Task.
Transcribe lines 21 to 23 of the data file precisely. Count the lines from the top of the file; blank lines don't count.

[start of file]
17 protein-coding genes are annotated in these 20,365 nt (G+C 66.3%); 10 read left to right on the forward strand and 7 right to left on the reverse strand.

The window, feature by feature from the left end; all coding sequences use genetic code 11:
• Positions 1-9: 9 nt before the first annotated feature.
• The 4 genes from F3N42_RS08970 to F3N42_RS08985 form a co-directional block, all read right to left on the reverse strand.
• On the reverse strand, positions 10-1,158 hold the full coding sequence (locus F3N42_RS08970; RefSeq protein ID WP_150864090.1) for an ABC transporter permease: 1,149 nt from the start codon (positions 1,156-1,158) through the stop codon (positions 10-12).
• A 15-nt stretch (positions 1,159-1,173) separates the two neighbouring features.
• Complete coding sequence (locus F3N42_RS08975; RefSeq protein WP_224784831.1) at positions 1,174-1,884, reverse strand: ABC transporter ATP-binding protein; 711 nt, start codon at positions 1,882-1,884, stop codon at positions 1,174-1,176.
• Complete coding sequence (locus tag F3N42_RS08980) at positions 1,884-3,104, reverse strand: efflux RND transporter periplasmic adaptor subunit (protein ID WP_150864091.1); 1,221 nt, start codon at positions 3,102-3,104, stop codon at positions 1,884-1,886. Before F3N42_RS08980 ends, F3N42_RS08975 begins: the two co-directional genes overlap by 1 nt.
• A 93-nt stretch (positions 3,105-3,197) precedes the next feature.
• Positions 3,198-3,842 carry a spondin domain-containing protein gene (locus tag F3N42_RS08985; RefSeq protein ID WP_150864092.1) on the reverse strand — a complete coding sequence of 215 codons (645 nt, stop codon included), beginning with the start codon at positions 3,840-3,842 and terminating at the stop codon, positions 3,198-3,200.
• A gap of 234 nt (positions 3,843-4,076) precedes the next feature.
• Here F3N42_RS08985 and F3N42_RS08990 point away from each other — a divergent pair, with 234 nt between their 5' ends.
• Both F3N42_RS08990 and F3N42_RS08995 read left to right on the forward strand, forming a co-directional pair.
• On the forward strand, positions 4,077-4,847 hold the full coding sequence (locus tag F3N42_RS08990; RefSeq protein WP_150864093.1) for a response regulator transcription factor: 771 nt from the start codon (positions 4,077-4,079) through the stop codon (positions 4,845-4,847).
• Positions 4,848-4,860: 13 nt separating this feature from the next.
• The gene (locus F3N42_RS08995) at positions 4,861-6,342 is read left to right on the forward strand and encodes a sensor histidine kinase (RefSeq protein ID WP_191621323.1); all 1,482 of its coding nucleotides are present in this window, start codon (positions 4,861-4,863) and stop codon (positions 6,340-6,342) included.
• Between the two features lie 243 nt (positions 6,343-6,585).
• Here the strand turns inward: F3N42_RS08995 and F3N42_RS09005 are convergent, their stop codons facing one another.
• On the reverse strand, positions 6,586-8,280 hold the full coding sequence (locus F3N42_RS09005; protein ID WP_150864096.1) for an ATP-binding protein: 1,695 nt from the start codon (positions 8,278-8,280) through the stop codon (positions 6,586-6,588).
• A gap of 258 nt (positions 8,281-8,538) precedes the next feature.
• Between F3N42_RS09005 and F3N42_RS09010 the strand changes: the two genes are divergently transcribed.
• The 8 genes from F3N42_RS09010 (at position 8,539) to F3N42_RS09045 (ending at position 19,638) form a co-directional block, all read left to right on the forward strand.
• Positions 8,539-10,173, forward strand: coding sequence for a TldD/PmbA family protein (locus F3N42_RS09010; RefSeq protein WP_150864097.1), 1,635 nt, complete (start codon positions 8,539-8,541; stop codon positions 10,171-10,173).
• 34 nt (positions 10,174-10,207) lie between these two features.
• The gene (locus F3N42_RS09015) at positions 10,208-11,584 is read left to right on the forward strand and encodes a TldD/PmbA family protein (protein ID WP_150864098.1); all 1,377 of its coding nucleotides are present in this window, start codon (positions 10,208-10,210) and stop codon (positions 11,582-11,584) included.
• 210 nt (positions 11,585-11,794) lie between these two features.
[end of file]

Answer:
• Between F3N42_RS09005 and F3N42_RS09010 the strand changes: the two genes are divergently transcribed.
• The 8 genes from F3N42_RS09010 (at position 8,539) to F3N42_RS09045 (ending at position 19,638) form a co-directional block, all read left to right on the forward strand.
• Positions 8,539-10,173, forward strand: coding sequence for a TldD/PmbA family protein (locus F3N42_RS09010; RefSeq protein WP_150864097.1), 1,635 nt, complete (start codon positions 8,539-8,541; stop codon positions 10,171-10,173).